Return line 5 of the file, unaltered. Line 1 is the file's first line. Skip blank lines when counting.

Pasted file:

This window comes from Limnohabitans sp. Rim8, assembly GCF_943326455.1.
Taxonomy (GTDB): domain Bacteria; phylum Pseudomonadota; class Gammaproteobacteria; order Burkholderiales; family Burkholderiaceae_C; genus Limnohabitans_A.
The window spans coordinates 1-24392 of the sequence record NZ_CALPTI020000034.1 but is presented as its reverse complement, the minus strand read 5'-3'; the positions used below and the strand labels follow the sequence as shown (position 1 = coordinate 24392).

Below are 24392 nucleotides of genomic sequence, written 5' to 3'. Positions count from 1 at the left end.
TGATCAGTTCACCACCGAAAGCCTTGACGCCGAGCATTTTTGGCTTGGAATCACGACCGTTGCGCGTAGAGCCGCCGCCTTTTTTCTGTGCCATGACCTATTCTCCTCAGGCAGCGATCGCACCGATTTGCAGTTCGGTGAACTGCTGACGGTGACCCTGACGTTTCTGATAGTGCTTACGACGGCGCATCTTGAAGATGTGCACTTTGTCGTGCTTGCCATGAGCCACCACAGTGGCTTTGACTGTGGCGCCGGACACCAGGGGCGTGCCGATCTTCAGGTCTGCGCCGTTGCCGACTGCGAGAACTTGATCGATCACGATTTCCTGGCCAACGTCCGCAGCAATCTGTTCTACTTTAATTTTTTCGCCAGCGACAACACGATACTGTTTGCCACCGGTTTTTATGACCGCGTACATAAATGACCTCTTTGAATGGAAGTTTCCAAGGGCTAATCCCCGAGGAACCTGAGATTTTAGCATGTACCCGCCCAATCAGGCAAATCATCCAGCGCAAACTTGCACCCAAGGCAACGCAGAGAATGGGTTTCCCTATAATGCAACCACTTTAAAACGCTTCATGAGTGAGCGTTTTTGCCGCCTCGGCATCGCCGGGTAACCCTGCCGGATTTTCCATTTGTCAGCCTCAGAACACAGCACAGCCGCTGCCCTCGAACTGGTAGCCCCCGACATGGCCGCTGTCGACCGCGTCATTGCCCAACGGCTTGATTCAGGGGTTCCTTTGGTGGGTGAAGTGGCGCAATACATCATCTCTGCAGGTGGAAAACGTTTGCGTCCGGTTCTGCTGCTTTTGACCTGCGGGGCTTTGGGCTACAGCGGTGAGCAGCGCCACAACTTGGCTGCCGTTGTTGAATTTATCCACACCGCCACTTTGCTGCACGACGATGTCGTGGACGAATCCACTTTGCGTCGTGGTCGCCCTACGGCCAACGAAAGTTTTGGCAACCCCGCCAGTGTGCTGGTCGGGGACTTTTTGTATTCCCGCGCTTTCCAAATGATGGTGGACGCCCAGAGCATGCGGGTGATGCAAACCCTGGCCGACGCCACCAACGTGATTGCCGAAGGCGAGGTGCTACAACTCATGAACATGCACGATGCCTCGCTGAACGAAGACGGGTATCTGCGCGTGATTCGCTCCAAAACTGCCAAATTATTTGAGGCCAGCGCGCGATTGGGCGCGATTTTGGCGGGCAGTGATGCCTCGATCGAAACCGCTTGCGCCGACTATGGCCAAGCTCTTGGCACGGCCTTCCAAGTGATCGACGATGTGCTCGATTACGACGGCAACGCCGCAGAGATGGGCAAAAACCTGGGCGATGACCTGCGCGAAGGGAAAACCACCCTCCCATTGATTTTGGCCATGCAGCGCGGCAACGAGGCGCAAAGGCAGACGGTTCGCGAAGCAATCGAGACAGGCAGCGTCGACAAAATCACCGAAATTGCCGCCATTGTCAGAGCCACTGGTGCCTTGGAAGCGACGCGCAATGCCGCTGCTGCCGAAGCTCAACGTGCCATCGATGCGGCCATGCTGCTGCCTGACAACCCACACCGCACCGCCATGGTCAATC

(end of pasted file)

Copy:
TGATCAGTTCACCACCGAAAGCCTTGACGCCGAGCATTTTTGGCTTGGAATCACGACCGTTGCGCGTAGAGCCGCCGCCTTTTTTCTGTGCCATGACCTATTCTCCTCAGGCAGCGATCGCACCGATTTGCAGTTCGGTGAACTGCTGACGGTGACCCTGACGTTTCTGATAGTGCTTACGACGGCGCATCTTGAAGATGTGCACTTTGTCGTGCTTGCCATGAGCCACCACAGTGGCTTTGACTGTGGCGCCGGACACCAGGGGCGTGCCGATCTTCAGGTCTGCGCCGTTGCCGACTGCGAGAACTTGATCGATCACGATTTCCTGGCCAACGTCCGCAGCAATCTGTTCTACTTTAATTTTTTCGCCAGCGACAACACGATACTGTTTGCCACCGGTTTTTATGACCGCGTACATAAATGACCTCTTTGAATGGAAGTTTCCAAGGGCTAATCCCCGAGGAACCTGAGATTTTAGCATGTACCCGCCCAATCAGGCAAATCATCCAGCGCAAACTTGCACCCAAGGCAACGCAGAGAATGGGTTTCCCTATAATGCAACCACTTTAAAACGCTTCATGAGTGAGCGTTTTTGCCGCCTCGGCATCGCCGGGTAACCCTGCCGGATTTTCCATTTGTCAGCCTCAGAACACAGCACAGCCGCTGCCCTCGAACTGGTAGCCCCCGACATGGCCGCTGTCGACCGCGTCATTGCCCAACGGCTTGATTCAGGGGTTCCTTTGGTGGGTGAAGTGGCGCAATACATCATCTCTGCAGGTGGAAAACGTTTGCGTCCGGTTCTGCTGCTTTTGACCTGCGGGGCTTTGGGCTACAGCGGTGAGCAGCGCCACAACTTGGCTGCCGTTGTTGAATTTATCCACACCGCCACTTTGCTGCACGACGATGTCGTGGACGAATCCACTTTGCGTCGTGGTCGCCCTACGGCCAACGAAAGTTTTGGCAACCCCGCCAGTGTGCTGGTCGGGGACTTTTTGTATTCCCGCGCTTTCCAAATGATGGTGGACGCCCAGAGCATGCGGGTGATGCAAACCCTGGCCGACGCCACCAACGTGATTGCCGAAGGCGAGGTGCTACAACTCATGAACATGCACGATGCCTCGCTGAACGAAGACGGGTATCTGCGCGTGATTCGCTCCAAAACTGCCAAATTATTTGAGGCCAGCGCGCGATTGGGCGCGATTTTGGCGGGCAGTGATGCCTCGATCGAAACCGCTTGCGCCGACTATGGCCAAGCTCTTGGCACGGCCTTCCAAGTGATCGACGATGTGCTCGATTACGACGGCAACGCCGCAGAGATGGGCAAAAACCTGGGCGATGACCTGCGCGAAGGGAAAACCACCCTCCCATTGATTTTGGCCATGCAGCGCGGCAACGAGGCGCAAAGGCAGACGGTTCGCGAAGCAATCGAGACAGGCAGCGTCGACAAAATCACCGAAATTGCCGCCATTGTCAGAGCCACTGGTGCCTTGGAAGCGACGCGCAATGCCGCTGCTGCCGAAGCTCAACGTGCCATCGATGCGGCCATGCTGCTGCCTGACAACCCACACCGCACCGCCATGGTCAATC